This video speaks volumes about the excitement of stalking the elusive morel. Make sure your audio is turned up
I dont know who M. Chacall might be, but if I were in his shoes in that verdant bed of lurking "morilles" I'd be cackling away too . One senses a certain "joie" in "la chasse" that equals if not surpasses that of the actual harvest.
Friday, May 28, 2010
After a long hard winter, my annual Spring time trek up to limestone country was not unsuccessful. After the false promises of the escaped specie (see last post) I had some trepidation regarding the annual morel fruitings. About two weeks ago I was delighted to come across several excellent examples of the noble fungus. I didn't find many but those I did were perfect. Sometimes quality trumps quantity. My yield after a full day in the woods? Only three, but they were all the better for their scarcity. And we enjoyed them with white wine butter sauce on our free range chicken breasts. Each bite was a symphony--although one by Webern, not Mahler-- or maybe Feldman is a better analogy. But their authenticity was beyond question--the real McCoy indeed.
I wonder if morels were ubiquitous we'd love them as much. I hear that in the mid West they harvest them by the bushel and then do outrageous, grievous harm to them in the kitchen; breaded and deep fried!!
I have, in some years, found more than a handful--maybe 20-30--but I can't say we enjoyed them any more for their abundance. On the whole, less is more.
And here come the compositional analogue....but, no, it doesn't need to be said, does it?
Thursday, May 13, 2010
Walking n East Rock Park the other day, keeping my eyes loosely peeled for morels --they never grow around here, where the soil is very acidic, but you have to keep alert as you never know--I stumbled across a large fruiting of wine red mushrooms in a patch of wood chips under a tall tulip tree. It took me a few minutes to scan through my fungus memory bank, and then I remembered--Stropharia rugosoannulata the so called "King Stropharia"This is an escaped species, believed to be native to Europe but not here. They are widelty cultivated in Europe and maybe here but Ive never seen them for sale
They sprout in the Spring and love woodchips and other garden mulch. Edible and not bad, but not one of the best. Yet they are impressive with their dark wine color and clustered myriads. I consider them to be "semi-authentic." And I know I could make a musical allusion here but I won't-- there's just too many examples of the semi authentic.
But to return to the unalloyed authentic, Louis Andriessen's monumental DE STAAT was resurrected last Monday at Zankel Hall under the guiding hand of John Adams (who also graced us with his own "Son of Chamber Symphony" and Stravinsky's "Concerto for Piano and Winds" -Jeremy Denk was the pianist. It was an amazing concert. I was spell bound, entranced, completely sucked into the glorious brass and woodwind sonorities of Louie's masterpiece. For me, de Staat towers over most music in the latter part of the last century. Its a kind of music that you could say was "invented" as much as it was composed.The enthusiasm of the young musicians of the Carnegie Hall "Academy" (ACJW) was palpable; this is young music and it has finally found its audience and its musicians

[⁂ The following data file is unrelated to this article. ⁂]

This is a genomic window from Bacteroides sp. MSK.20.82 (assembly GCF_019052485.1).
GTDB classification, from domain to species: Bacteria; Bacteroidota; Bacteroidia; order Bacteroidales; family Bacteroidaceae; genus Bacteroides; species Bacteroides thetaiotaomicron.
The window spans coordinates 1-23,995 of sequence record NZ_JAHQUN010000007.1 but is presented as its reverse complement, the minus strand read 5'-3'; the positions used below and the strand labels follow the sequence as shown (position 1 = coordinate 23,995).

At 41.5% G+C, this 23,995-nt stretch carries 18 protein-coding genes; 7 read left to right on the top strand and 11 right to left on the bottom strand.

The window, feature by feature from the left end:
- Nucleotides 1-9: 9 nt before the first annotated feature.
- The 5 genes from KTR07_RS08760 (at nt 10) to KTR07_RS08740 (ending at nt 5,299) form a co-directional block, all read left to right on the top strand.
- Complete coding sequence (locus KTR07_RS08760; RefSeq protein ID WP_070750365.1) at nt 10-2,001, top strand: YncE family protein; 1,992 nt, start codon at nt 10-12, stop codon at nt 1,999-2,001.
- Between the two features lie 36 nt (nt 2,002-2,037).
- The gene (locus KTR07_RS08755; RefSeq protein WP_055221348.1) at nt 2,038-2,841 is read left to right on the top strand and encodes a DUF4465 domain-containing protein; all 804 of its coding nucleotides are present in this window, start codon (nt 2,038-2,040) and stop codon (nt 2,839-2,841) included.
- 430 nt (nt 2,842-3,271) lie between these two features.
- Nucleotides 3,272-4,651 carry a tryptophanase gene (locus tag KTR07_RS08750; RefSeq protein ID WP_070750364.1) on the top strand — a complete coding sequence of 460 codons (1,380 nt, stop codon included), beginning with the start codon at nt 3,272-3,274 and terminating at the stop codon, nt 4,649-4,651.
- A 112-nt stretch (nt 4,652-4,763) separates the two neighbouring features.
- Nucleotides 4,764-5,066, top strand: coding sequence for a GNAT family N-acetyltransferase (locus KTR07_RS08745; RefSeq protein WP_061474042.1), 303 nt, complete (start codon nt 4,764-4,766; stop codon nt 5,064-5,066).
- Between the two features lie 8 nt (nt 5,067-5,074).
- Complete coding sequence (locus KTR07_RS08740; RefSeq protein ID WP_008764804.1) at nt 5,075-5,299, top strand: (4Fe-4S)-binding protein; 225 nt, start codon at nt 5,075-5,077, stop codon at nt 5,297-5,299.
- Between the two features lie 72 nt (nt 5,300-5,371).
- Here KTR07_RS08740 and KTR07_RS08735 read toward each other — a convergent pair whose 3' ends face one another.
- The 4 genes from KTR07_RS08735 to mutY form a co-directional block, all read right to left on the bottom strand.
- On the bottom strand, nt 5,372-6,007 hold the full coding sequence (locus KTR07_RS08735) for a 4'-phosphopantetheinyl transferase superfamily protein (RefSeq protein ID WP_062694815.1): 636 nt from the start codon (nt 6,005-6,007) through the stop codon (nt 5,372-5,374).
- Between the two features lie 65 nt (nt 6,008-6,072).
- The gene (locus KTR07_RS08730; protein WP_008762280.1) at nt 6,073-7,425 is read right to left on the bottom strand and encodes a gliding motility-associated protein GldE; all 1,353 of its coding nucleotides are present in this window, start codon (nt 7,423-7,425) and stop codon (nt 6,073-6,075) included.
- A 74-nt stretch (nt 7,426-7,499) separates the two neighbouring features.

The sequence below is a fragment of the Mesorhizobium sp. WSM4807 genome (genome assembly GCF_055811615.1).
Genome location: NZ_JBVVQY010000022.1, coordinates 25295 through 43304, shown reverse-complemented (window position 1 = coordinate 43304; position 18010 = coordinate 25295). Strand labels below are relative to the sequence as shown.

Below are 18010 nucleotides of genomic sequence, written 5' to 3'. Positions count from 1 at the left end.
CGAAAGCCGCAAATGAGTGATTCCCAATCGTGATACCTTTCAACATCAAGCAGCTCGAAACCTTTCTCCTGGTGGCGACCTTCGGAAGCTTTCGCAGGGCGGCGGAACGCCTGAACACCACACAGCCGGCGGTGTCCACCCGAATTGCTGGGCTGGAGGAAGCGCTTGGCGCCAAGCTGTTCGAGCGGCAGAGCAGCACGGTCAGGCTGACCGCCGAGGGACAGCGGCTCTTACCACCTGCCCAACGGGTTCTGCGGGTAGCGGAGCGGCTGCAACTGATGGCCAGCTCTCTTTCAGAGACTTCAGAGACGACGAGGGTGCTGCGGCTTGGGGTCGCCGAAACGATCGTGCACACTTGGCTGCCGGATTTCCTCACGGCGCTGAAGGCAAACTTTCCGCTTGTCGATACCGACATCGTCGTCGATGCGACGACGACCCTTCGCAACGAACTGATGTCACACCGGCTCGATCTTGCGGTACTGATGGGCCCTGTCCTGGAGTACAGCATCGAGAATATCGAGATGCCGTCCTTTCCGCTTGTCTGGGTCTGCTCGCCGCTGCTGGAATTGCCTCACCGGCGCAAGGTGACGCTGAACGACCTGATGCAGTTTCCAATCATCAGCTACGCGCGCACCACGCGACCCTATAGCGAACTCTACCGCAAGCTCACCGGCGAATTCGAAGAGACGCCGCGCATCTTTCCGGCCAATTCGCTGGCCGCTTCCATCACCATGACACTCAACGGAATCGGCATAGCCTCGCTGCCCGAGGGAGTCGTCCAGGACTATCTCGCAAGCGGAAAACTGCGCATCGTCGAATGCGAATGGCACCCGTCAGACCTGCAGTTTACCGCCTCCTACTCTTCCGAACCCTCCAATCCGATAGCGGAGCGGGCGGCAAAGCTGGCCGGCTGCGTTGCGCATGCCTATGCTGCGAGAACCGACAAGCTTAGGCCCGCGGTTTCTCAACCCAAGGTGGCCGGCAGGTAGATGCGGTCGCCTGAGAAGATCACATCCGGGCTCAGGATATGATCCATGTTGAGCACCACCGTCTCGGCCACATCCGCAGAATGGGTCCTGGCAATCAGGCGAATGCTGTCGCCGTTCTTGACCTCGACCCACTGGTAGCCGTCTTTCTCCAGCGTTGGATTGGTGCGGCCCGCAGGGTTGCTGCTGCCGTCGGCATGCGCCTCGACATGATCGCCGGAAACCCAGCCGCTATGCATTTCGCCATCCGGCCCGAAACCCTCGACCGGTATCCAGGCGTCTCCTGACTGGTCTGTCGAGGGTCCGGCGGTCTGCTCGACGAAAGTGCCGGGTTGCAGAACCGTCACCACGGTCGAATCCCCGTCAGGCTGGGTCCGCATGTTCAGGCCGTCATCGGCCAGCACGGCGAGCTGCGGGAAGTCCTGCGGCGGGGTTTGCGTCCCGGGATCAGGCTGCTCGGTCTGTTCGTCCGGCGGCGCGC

Louis is one of the authentic originals of our time.Three cheers to Maestro Adams for his advocacy and skillful rendering of a very subtle piece actually. And please note in the picture of Andriessen above his wielding of a pencil.
Monday, May 3, 2010
Last week the iconic Polish composer Penderecki came to Yale and conducted an orchestra concert of his own works, both old and new."Threnody for the Victims of Hiroshima for 52 Strings" held me spell bound; I was astonished at the originality of this 50 year old example of "Sonorism," a style that Penderecki literally invented. The other pieces were of more recent vintage and easily fell into the catch all category of Post Modernism. I suppose Threnody must be considered a perfect example of modernism; but wait! --there's more to it than that; its a genuinely heartfelt work of music emanating from within. It's authentic without question.
When you hear it, or just look at the score with all its graphic notation devices and strange symbols, you know its Penderecki. Sure, there have been scads of similar pieces using all those "extended" techniques pumped out by other composers anxious to hop on the bandwagon, but there is something about this piece--it has his touch, it has been painted with his brush.
Morton Feldman tells the story of Mondrian’s brush: Someone suggested to the Dutch artist that since his color fields were solid blocks of pure color, who not use spray paint to save time and energy? So Mondrian did, but the results were unsatisfactory; the paintings weren’t Mondrians. What was missing was the brush. Likewise, Feldman used a pencil for composition and never other means; his pencil is like Mondrian's brush.
Of course the analogue is that much of our digital technology mimics “hand” created scores, so in a way we are using spray paint!
Our anxiety is more abstract, less to do with the mechanics or craft, more to do with one’s identity. It’s so easy now to be an artist, a composer, but the paradox is that it’s actually harder.
We are still at the mercy of technology, but we suffer the illusion that everything is now possible-—we believe it but still we dream of that infinite realm of possibilities just waiting around the corner.
Feldman wrote: “One never has an identity, as an artist, but in a vague way remembers oneself in that role.”
So, one must be immersed in one’s own history to know one’s true identity—it can never be taken for granted. Maybe the word “authenticity” is the key to all this.
One ought to seek the “authentic” in one’s art and, in seeking it, remembers one’s identity.
That’s why Memory in art is so important-—the two are almost synonymous.